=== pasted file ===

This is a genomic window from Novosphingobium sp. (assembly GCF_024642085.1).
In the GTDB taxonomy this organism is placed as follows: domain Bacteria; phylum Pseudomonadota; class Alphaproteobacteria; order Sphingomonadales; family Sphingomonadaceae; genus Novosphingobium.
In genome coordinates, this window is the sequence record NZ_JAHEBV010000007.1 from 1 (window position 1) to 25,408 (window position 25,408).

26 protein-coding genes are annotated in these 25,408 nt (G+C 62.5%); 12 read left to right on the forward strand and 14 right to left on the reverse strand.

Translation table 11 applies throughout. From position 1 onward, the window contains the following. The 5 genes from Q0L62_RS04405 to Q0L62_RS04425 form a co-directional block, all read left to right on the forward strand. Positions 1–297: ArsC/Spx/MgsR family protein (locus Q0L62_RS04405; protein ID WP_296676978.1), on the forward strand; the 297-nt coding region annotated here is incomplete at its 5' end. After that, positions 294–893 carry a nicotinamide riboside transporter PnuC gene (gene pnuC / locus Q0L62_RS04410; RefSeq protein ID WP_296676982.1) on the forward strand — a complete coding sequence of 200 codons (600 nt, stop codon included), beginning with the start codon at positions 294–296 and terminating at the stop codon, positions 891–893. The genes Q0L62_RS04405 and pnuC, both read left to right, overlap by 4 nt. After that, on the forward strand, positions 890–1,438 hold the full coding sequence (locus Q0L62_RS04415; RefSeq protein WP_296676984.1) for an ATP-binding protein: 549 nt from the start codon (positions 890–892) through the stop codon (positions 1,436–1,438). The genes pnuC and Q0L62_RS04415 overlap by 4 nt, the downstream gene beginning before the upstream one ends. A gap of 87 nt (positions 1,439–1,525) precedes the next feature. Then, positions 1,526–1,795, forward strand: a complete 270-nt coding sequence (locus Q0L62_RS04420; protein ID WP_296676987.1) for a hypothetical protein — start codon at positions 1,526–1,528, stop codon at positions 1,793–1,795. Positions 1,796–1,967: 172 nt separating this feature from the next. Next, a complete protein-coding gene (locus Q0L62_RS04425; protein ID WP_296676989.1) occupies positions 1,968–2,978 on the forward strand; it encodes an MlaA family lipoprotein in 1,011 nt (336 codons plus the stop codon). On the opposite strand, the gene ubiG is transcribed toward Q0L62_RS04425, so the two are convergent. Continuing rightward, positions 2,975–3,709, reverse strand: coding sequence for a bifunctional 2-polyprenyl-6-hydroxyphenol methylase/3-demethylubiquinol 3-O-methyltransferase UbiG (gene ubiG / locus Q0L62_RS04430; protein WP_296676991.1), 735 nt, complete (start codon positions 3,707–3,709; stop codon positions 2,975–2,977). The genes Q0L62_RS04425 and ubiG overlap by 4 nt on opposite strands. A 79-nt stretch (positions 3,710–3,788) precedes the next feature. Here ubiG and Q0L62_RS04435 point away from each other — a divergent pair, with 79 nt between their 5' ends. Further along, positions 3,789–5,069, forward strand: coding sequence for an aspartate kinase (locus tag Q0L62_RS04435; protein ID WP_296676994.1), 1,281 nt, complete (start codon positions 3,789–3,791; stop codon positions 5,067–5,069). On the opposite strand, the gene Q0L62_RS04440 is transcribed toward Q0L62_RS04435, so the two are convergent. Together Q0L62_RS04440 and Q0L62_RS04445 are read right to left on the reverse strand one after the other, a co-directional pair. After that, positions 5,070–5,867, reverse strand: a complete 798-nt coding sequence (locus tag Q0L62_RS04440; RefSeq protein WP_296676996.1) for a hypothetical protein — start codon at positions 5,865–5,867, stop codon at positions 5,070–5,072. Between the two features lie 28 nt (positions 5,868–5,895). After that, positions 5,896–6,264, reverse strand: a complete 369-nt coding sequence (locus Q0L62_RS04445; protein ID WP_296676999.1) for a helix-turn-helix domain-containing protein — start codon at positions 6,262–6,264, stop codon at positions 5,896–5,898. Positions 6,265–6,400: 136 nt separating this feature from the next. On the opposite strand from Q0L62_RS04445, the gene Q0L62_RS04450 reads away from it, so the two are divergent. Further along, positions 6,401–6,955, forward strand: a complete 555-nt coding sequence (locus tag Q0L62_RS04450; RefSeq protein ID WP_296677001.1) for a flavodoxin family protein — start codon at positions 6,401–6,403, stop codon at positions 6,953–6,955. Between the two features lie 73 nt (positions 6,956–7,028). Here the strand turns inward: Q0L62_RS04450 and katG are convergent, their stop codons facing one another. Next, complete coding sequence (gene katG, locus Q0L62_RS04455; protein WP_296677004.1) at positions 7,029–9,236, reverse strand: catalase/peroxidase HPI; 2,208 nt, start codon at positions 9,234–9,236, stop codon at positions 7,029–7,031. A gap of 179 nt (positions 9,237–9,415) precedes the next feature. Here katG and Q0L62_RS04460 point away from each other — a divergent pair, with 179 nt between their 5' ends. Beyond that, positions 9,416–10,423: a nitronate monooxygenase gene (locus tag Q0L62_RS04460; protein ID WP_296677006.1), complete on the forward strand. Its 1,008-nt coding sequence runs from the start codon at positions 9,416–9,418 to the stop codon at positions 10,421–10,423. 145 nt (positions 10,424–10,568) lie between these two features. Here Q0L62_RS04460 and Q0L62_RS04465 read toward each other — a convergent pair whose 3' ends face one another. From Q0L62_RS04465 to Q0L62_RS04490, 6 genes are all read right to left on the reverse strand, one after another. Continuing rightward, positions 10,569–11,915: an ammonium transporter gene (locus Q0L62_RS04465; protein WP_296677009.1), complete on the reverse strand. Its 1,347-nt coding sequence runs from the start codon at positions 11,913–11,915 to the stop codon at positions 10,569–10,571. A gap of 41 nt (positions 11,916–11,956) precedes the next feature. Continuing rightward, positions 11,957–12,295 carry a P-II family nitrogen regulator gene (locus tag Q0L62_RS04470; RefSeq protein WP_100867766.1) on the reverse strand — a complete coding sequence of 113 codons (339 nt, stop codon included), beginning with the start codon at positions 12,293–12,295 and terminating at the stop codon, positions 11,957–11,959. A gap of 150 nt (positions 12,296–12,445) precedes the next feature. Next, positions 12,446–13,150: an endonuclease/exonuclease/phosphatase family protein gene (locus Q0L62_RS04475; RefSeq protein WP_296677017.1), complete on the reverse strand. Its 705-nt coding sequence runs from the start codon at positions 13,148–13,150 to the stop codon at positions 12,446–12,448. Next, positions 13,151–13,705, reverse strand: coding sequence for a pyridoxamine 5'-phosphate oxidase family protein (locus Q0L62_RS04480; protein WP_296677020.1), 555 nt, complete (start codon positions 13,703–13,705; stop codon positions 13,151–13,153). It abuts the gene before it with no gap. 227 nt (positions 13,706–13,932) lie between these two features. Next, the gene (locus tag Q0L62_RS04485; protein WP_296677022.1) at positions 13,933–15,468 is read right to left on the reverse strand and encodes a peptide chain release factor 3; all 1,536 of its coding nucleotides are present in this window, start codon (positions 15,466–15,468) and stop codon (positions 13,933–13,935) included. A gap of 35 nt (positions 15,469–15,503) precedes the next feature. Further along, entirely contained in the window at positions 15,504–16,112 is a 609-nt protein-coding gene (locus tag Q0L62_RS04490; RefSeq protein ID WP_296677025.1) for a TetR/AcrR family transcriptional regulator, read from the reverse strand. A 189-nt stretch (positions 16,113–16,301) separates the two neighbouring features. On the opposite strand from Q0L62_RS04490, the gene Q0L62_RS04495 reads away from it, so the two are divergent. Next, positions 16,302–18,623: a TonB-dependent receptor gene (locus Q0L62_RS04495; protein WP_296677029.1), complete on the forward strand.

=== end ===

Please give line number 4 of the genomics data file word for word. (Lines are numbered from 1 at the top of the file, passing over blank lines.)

26 protein-coding genes are annotated in these 25,408 nt (G+C 62.5%); 12 read left to right on the forward strand and 14 right to left on the reverse strand.